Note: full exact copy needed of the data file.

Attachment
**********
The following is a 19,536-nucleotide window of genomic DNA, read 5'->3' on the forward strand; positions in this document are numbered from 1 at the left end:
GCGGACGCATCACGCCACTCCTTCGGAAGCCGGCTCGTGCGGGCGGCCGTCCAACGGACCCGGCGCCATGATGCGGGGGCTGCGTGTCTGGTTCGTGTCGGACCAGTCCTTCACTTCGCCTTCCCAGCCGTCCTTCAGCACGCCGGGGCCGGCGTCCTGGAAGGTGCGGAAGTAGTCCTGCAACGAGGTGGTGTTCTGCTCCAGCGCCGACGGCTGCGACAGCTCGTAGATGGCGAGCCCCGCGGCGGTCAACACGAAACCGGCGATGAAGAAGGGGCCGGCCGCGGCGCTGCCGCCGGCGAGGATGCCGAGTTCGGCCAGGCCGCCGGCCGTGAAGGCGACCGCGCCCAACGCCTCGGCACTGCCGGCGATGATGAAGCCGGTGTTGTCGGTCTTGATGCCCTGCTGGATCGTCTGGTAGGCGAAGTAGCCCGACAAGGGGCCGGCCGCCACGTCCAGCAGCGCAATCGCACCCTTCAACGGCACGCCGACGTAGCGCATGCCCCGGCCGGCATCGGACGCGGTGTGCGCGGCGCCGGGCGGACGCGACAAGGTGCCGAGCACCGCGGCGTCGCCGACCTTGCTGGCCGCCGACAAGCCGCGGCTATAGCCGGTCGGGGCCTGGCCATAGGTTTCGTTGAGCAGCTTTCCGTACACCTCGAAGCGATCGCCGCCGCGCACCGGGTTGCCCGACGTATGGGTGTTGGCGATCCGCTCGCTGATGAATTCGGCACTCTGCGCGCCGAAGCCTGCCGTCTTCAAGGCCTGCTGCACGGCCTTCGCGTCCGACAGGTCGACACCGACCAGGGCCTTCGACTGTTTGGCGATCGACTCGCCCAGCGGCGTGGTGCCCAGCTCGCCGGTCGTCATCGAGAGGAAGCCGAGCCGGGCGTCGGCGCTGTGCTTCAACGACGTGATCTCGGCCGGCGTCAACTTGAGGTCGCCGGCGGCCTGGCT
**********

The following is a 19,536-nucleotide window of genomic DNA, read 5'->3' on the forward strand; positions in this document are numbered from 1 at the left end:
GCGGACGCATCACGCCACTCCTTCGGAAGCCGGCTCGTGCGGGCGGCCGTCCAACGGACCCGGCGCCATGATGCGGGGGCTGCGTGTCTGGTTCGTGTCGGACCAGTCCTTCACTTCGCCTTCCCAGCCGTCCTTCAGCACGCCGGGGCCGGCGTCCTGGAAGGTGCGGAAGTAGTCCTGCAACGAGGTGGTGTTCTGCTCCAGCGCCGACGGCTGCGACAGCTCGTAGATGGCGAGCCCCGCGGCGGTCAACACGAAACCGGCGATGAAGAAGGGGCCGGCCGCGGCGCTGCCGCCGGCGAGGATGCCGAGTTCGGCCAGGCCGCCGGCCGTGAAGGCGACCGCGCCCAACGCCTCGGCACTGCCGGCGATGATGAAGCCGGTGTTGTCGGTCTTGATGCCCTGCTGGATCGTCTGGTAGGCGAAGTAGCCCGACAAGGGGCCGGCCGCCACGTCCAGCAGCGCAATCGCACCCTTCAACGGCACGCCGACGTAGCGCATGCCCCGGCCGGCATCGGACGCGGTGTGCGCGGCGCCGGGCGGACGCGACAAGGTGCCGAGCACCGCGGCGTCGCCGACCTTGCTGGCCGCCGACAAGCCGCGGCTATAGCCGGTCGGGGCCTGGCCATAGGTTTCGTTGAGCAGCTTTCCGTACACCTCGAAGCGATCGCCGCCGCGCACCGGGTTGCCCGACGTATGGGTGTTGGCGATCCGCTCGCTGATGAATTCGGCACTCTGCGCGCCGAAGCCTGCCGTCTTCAAGGCCTGCTGCACGGCCTTCGCGTCCGACAGGTCGACACCGACCAGGGCCTTCGACTGTTTGGCGATCGACTCGCCCAGCGGCGTGGTGCCCAGCTCGCCGGTCGTCATCGAGAGGAAGCCGAGCCGGGCGTCGGCGCTGTGCTTCAACGACGTGATCTCGGCCGGCGTCAACTTGAGGTCGCCGGCGGCCTGGCT